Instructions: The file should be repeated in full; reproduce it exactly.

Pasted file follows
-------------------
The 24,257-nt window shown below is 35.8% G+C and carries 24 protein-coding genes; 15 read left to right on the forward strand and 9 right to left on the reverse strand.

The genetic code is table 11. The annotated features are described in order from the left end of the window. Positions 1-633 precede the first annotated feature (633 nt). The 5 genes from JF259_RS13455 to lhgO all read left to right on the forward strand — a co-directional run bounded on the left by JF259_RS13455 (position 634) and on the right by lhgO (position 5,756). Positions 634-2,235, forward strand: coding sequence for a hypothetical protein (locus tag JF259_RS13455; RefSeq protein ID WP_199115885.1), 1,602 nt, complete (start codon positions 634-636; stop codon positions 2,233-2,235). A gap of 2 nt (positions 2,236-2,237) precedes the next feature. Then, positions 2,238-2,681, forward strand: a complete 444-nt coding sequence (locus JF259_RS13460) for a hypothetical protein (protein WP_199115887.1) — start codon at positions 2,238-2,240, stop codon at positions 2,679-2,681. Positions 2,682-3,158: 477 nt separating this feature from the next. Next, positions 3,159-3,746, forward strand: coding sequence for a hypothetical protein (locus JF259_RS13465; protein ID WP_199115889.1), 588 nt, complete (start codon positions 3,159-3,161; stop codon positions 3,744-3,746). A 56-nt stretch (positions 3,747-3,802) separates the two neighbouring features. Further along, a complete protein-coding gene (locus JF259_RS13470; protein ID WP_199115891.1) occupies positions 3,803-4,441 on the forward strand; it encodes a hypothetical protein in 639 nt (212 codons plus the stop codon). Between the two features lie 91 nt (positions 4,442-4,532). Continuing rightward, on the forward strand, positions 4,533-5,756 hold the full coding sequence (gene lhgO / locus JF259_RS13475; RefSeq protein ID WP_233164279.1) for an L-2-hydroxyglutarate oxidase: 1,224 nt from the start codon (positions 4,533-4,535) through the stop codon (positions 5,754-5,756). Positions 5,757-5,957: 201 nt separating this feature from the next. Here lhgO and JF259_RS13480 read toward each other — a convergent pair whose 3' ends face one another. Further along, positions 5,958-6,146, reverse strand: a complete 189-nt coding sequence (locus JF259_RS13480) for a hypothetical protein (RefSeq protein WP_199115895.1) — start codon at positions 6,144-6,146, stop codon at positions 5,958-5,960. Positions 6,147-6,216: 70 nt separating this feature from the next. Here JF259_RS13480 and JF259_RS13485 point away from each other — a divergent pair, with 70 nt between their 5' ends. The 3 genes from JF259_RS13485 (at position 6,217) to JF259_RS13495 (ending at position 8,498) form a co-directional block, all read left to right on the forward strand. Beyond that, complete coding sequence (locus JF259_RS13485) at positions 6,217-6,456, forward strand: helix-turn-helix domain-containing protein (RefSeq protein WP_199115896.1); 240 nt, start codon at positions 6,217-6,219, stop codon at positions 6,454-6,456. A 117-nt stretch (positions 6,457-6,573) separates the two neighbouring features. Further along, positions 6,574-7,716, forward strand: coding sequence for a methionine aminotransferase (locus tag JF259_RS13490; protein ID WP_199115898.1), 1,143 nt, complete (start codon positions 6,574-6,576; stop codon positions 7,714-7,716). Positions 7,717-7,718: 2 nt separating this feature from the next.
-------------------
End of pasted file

The 24,257-nt window shown below is 35.8% G+C and carries 24 protein-coding genes; 15 read left to right on the forward strand and 9 right to left on the reverse strand.

The genetic code is table 11. The annotated features are described in order from the left end of the window. Positions 1-633 precede the first annotated feature (633 nt). The 5 genes from JF259_RS13455 to lhgO all read left to right on the forward strand — a co-directional run bounded on the left by JF259_RS13455 (position 634) and on the right by lhgO (position 5,756). Positions 634-2,235, forward strand: coding sequence for a hypothetical protein (locus tag JF259_RS13455; RefSeq protein ID WP_199115885.1), 1,602 nt, complete (start codon positions 634-636; stop codon positions 2,233-2,235). A gap of 2 nt (positions 2,236-2,237) precedes the next feature. Then, positions 2,238-2,681, forward strand: a complete 444-nt coding sequence (locus JF259_RS13460) for a hypothetical protein (protein WP_199115887.1) — start codon at positions 2,238-2,240, stop codon at positions 2,679-2,681. Positions 2,682-3,158: 477 nt separating this feature from the next. Next, positions 3,159-3,746, forward strand: coding sequence for a hypothetical protein (locus JF259_RS13465; protein ID WP_199115889.1), 588 nt, complete (start codon positions 3,159-3,161; stop codon positions 3,744-3,746). A 56-nt stretch (positions 3,747-3,802) separates the two neighbouring features. Further along, a complete protein-coding gene (locus JF259_RS13470; protein ID WP_199115891.1) occupies positions 3,803-4,441 on the forward strand; it encodes a hypothetical protein in 639 nt (212 codons plus the stop codon). Between the two features lie 91 nt (positions 4,442-4,532). Continuing rightward, on the forward strand, positions 4,533-5,756 hold the full coding sequence (gene lhgO / locus JF259_RS13475; RefSeq protein ID WP_233164279.1) for an L-2-hydroxyglutarate oxidase: 1,224 nt from the start codon (positions 4,533-4,535) through the stop codon (positions 5,754-5,756). Positions 5,757-5,957: 201 nt separating this feature from the next. Here lhgO and JF259_RS13480 read toward each other — a convergent pair whose 3' ends face one another. Further along, positions 5,958-6,146, reverse strand: a complete 189-nt coding sequence (locus JF259_RS13480) for a hypothetical protein (RefSeq protein WP_199115895.1) — start codon at positions 6,144-6,146, stop codon at positions 5,958-5,960. Positions 6,147-6,216: 70 nt separating this feature from the next. Here JF259_RS13480 and JF259_RS13485 point away from each other — a divergent pair, with 70 nt between their 5' ends. The 3 genes from JF259_RS13485 (at position 6,217) to JF259_RS13495 (ending at position 8,498) form a co-directional block, all read left to right on the forward strand. Beyond that, complete coding sequence (locus JF259_RS13485) at positions 6,217-6,456, forward strand: helix-turn-helix domain-containing protein (RefSeq protein WP_199115896.1); 240 nt, start codon at positions 6,217-6,219, stop codon at positions 6,454-6,456. A 117-nt stretch (positions 6,457-6,573) separates the two neighbouring features. Further along, positions 6,574-7,716, forward strand: coding sequence for a methionine aminotransferase (locus tag JF259_RS13490; protein ID WP_199115898.1), 1,143 nt, complete (start codon positions 6,574-6,576; stop codon positions 7,714-7,716). Positions 7,717-7,718: 2 nt separating this feature from the next.